While I was pregnant, I dreamed of the special times my daughter and I would share when she was a toddler. I envisioned play groups, music classes, and maybe age-appropriate art and crafts activities. I never considered the issue of her sexuality. Like many people, I thought parents did not have to worry about that issue until their kids got closer to adolescence.
Not true. We were happily banging away on a conga drum the other day in rhythm class when the little boy next to us started playing with himself. His mother was very embarrassed and quickly distracted him with a giant cymbal. I wondered if I would have handled the same situation with as much grace. After all, the issue of toddlers touching themselves was never mentioned in any of the parenting books I read.
Brette says that both her kids engaged in some form of self-stimulating behavior as toddlers. She felt that the best way to handle the situation was to talk about the proper names for genitals and to "just let them do it."
That was exactly the right approach. Parents and children should talk through difficult situations in an honest, calm manner. This starts in infancy and pays off in the teen years.
Exploration is a perfectly natural behavior for children. Although it can be alarming, it is best to avoid sending the message that this normal exploration is dirty or harmful. Children can take cues from the behavior of their parents and silent cues are sometimes the most important. Over time, this can have a detrimental effect on the child.
It's important to strive for balance in behaviors like this. You don't want to embarrass your child, especially in front of other people. Most of the time, simple distractions help end the behaviors.
Self-stimulation starts in infancy. Children go through different stages at different ages. Parents should understand that genital play in a public situation is usually just an indication that their child is not yet socialized, and that parents can often have a simple chat about private behaviors to end the public displays.
A study in the journal Pediatrics indicated that it is very common for 2-5 year olds to engage in frequent sexual behaviors like self-stimulation. After that age, this type of exploration drops off dramatically.
Take the time to educate children about touching themselves, sexual innuendoes, and potty humor. It can take a lot of time, but parents will achieve better results with a patient, neutral approach.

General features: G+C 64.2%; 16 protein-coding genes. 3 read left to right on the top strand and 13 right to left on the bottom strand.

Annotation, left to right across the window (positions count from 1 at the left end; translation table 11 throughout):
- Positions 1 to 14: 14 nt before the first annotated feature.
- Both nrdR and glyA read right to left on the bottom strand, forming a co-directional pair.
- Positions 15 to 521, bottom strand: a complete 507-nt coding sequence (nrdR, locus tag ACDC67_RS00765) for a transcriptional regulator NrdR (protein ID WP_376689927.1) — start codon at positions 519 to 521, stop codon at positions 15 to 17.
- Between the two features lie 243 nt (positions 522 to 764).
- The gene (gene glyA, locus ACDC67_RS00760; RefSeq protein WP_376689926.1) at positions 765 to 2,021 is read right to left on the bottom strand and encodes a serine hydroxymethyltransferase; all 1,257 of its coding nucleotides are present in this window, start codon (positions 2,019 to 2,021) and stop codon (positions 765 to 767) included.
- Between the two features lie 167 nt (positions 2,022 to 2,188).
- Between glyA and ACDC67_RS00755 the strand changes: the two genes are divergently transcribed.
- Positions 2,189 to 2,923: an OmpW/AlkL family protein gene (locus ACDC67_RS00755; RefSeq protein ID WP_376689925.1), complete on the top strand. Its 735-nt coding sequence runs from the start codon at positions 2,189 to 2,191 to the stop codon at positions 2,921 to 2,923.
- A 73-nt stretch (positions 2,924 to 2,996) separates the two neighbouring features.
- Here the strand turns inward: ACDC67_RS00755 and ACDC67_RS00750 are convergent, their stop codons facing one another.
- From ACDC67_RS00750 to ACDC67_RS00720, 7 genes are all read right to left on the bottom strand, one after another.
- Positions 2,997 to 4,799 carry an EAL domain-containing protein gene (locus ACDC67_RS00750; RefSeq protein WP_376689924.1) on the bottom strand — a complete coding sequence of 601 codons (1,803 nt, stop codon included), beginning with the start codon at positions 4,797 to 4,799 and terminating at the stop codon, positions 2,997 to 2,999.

The experts offer the following tips: Relax—Remember that it is normal. It is estimated that up to one-half of all boys and one-third of all girls touch themselves regularly as toddlers, and that all children have stimulated their genitals by their first birthday.
Distract—do not overreact—Experts agree that the best reaction is no reaction, but if you feel that you must intervene, try distracting your toddler with a favorite toy or other object that requires the use of their hands.
Introduce privacy—This is a great time to introduce the concept of public versus private. Explain to your child that some things are private and better done in a bedroom than in a play group.
Recognize the cause—It is very common for children to self-stimulate when they are tired, or when their genitals are freely accessible such as bath and diaper times. Simply ignoring the behavior at these times is probably the easiest solution; recognize that this is probably nothing more than a comfort measure or simple experimentation.
If you have specific questions, talk to your child's doctor.
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Kellogg ND, Committee on Child Abuse and Neglect, American Academy of Pediatrics. Clinical report—the evaluation of sexual behaviors in children.
Understanding early sexual development. Nemours Kids Health website. Available at: http://kidshealth.org/parent/growth/sexual_health/development.html. Updated October 2014. Accessed July 20, 2015.
Understanding the sexual behaviors of young children. Fairfax County Department of Family Services website. Available at: http://www.fairfaxcounty.gov/dfs/pdf/cyf/sexualbehaviorschildren_eng.pdf. Accessed July 20, 2015.
Last reviewed July 2015 by Michael Woods, MD
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